(Reuters) - Gold prices hovered near a 2-1/2-year low on Monday, on higher Treasury yields and a stronger dollar, while jitters over rising U.S. interest rates dented appeal for non-yielding bullion.
Spot gold fell 1.2% to $1,623.79 per ounce by 2:35 p.m. EDT (1835 GMT), after dropping to $1,620.85, its lowest price since April 2020.
U.S. gold futures settled 1.3% lower at $1,633.40.
“Gold is not the only game in town when it comes to safety. Money is also going into U.S. Treasuries,” said Bob Haberkorn, senior market strategist at RJO Futures. [US/]
The outlook for gold is contingent on the Federal Reserve, Haberkorn said, adding that “it’s kind of a storm that you have to weather right now if you’re a gold investor.”
Higher U.S. interest rates dull zero-yielding bullion’s appeal, while bolstering the dollar and bond yields.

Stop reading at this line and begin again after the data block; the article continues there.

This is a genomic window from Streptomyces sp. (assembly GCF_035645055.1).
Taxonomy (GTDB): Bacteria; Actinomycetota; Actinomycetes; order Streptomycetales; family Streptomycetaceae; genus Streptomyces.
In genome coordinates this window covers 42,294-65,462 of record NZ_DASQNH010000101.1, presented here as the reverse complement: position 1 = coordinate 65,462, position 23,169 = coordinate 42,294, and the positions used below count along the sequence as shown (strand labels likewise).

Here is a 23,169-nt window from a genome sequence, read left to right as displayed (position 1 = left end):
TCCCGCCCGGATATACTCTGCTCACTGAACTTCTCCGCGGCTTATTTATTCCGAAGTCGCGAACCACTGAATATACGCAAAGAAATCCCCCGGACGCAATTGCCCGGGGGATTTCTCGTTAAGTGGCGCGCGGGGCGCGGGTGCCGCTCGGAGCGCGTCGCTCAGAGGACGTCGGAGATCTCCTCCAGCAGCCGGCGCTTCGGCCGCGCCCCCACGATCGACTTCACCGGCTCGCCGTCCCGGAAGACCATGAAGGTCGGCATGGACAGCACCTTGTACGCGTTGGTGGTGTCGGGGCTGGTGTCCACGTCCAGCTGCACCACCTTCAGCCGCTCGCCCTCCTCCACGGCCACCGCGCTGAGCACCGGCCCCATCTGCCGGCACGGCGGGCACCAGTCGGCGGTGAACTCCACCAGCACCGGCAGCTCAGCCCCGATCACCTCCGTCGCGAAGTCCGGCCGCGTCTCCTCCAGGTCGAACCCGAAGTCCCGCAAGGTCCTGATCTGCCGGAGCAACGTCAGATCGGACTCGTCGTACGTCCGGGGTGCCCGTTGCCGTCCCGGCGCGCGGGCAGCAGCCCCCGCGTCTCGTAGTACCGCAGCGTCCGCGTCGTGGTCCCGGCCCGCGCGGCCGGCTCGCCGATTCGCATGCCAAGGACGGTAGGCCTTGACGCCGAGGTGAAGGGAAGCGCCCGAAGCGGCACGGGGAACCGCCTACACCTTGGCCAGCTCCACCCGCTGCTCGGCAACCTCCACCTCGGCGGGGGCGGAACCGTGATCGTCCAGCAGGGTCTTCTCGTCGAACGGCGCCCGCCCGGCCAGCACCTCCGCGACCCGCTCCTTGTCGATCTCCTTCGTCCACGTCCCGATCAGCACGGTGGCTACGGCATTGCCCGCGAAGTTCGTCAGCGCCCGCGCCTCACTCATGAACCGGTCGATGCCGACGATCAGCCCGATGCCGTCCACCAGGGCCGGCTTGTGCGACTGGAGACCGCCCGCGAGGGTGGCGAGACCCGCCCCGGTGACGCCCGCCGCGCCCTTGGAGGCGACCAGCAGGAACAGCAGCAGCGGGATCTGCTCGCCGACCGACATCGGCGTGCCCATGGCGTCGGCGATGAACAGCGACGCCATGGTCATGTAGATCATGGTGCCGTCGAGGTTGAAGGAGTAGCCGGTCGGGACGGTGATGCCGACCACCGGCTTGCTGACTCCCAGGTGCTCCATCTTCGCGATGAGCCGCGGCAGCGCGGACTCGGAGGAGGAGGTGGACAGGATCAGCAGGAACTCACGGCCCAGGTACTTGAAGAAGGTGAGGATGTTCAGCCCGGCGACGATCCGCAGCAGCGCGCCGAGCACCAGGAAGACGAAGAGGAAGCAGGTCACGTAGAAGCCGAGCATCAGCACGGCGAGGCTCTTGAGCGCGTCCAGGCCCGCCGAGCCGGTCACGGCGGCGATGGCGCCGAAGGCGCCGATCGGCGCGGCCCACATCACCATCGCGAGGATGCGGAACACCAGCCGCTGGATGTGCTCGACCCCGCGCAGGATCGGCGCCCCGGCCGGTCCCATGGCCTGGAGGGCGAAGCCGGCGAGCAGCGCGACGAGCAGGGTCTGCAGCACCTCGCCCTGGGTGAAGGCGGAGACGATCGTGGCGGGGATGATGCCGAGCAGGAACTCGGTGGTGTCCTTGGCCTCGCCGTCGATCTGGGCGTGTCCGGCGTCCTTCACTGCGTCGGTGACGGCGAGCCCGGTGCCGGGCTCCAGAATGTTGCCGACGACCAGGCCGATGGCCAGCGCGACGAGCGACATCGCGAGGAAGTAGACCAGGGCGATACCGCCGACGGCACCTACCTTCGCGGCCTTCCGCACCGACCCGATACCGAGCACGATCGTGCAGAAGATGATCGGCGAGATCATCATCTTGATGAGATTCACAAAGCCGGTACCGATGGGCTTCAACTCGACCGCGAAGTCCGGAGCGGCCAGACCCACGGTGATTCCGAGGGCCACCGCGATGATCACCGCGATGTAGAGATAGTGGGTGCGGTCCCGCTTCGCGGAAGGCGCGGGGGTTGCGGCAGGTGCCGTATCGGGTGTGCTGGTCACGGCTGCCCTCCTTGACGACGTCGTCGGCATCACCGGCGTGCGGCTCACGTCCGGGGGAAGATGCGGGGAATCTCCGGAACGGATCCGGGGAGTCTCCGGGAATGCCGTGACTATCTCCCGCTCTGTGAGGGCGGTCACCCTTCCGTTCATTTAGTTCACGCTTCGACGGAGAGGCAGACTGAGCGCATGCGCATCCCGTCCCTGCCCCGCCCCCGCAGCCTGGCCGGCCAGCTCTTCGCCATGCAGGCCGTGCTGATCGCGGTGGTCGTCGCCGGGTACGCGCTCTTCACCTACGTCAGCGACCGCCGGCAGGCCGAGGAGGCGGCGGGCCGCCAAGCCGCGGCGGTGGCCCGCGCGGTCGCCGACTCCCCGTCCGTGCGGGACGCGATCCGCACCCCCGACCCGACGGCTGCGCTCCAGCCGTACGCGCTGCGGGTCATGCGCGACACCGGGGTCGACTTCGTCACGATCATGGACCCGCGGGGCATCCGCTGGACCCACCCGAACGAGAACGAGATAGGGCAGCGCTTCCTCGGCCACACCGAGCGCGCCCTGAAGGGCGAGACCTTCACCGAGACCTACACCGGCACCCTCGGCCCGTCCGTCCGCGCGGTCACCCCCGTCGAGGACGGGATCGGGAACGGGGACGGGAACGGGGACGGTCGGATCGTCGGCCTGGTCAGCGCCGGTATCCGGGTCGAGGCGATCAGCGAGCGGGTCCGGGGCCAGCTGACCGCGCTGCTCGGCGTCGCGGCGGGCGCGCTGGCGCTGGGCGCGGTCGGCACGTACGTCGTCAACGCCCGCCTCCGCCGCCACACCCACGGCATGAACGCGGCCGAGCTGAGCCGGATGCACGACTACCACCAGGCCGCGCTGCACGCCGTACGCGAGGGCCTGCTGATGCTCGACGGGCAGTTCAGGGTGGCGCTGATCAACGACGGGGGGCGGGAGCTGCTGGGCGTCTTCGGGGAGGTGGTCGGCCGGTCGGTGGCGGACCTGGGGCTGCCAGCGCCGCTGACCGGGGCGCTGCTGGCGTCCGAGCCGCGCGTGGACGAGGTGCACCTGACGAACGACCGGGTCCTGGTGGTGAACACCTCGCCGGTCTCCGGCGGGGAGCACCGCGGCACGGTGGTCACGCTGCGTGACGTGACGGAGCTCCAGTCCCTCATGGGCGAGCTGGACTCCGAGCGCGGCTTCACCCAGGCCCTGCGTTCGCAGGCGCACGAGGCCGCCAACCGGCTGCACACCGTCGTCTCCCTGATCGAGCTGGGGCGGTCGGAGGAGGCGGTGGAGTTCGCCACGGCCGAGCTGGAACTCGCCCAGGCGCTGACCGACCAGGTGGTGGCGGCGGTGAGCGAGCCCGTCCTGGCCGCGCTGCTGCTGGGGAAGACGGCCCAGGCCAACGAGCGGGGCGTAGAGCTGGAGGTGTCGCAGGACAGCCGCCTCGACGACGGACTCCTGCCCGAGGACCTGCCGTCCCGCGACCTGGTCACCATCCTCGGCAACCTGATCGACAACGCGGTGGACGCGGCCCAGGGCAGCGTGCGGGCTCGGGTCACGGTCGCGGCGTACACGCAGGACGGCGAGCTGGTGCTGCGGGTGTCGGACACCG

Gold has lost more than $400, or over 20%, since scaling above the key $2,000 per ounce level in March as major central banks raised interest rates.
Making gold more expensive for overseas buyers, the dollar hit its highest level since 2002. [USD/]
“The move in the dollar is not over and that should keep the pressure on bullion,” Edward Moya, senior analyst with OANDA, said in a note.
While the prospect of more rate increases dampens sentiment towards gold in the present, some analysts say bullion still remains supported by recession risks and geopolitical tensions.
“We’ve got dollar strength and an increase in the U.S. Treasury yields, which typically would push gold lower. However, broadly speaking, gold isn’t doing too badly in the scheme of things,” said Ross Norman, an independent analyst.
In the physical market, China’s net gold imports via Hong Kong jumped nearly 40% to more than a four-year high in August, data showed on Monday.
Elsewhere, spot silver shed 2.5% to $18.37 per ounce.
Platinum fell 0.4% to $850.43 and palladium lost 0.8% to $2,050.79.
Reporting by Arundhati Sarkar and Kavya Guduru in Bengaluru; Editing by Paul Simao, Shailesh Kuber and Krishna Chandra Eluri
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